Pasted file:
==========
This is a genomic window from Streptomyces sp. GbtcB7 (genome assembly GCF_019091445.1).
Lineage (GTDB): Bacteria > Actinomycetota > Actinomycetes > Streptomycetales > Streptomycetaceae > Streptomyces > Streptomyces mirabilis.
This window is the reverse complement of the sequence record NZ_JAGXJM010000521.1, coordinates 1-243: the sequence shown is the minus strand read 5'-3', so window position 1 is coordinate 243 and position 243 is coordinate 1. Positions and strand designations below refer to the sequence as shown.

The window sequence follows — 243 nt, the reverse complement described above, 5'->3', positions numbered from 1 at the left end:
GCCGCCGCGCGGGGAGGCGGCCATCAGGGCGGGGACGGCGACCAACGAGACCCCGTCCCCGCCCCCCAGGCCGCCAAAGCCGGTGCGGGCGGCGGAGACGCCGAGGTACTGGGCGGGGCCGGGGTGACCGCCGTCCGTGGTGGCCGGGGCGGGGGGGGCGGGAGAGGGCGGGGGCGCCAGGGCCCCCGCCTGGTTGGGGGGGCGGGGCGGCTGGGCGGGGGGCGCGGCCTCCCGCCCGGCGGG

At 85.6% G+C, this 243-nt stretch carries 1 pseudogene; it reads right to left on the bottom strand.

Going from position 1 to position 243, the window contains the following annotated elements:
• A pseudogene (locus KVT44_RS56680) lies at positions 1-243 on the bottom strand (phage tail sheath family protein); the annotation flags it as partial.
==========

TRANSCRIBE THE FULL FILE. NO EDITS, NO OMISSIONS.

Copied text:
This is a genomic window from Streptomyces sp. GbtcB7 (genome assembly GCF_019091445.1).
Lineage (GTDB): Bacteria > Actinomycetota > Actinomycetes > Streptomycetales > Streptomycetaceae > Streptomyces > Streptomyces mirabilis.
This window is the reverse complement of the sequence record NZ_JAGXJM010000521.1, coordinates 1-243: the sequence shown is the minus strand read 5'-3', so window position 1 is coordinate 243 and position 243 is coordinate 1. Positions and strand designations below refer to the sequence as shown.

The window sequence follows — 243 nt, the reverse complement described above, 5'->3', positions numbered from 1 at the left end:
GCCGCCGCGCGGGGAGGCGGCCATCAGGGCGGGGACGGCGACCAACGAGACCCCGTCCCCGCCCCCCAGGCCGCCAAAGCCGGTGCGGGCGGCGGAGACGCCGAGGTACTGGGCGGGGCCGGGGTGACCGCCGTCCGTGGTGGCCGGGGCGGGGGGGGCGGGAGAGGGCGGGGGCGCCAGGGCCCCCGCCTGGTTGGGGGGGCGGGGCGGCTGGGCGGGGGGCGCGGCCTCCCGCCCGGCGGG

At 85.6% G+C, this 243-nt stretch carries 1 pseudogene; it reads right to left on the bottom strand.

Going from position 1 to position 243, the window contains the following annotated elements:
• A pseudogene (locus KVT44_RS56680) lies at positions 1-243 on the bottom strand (phage tail sheath family protein); the annotation flags it as partial.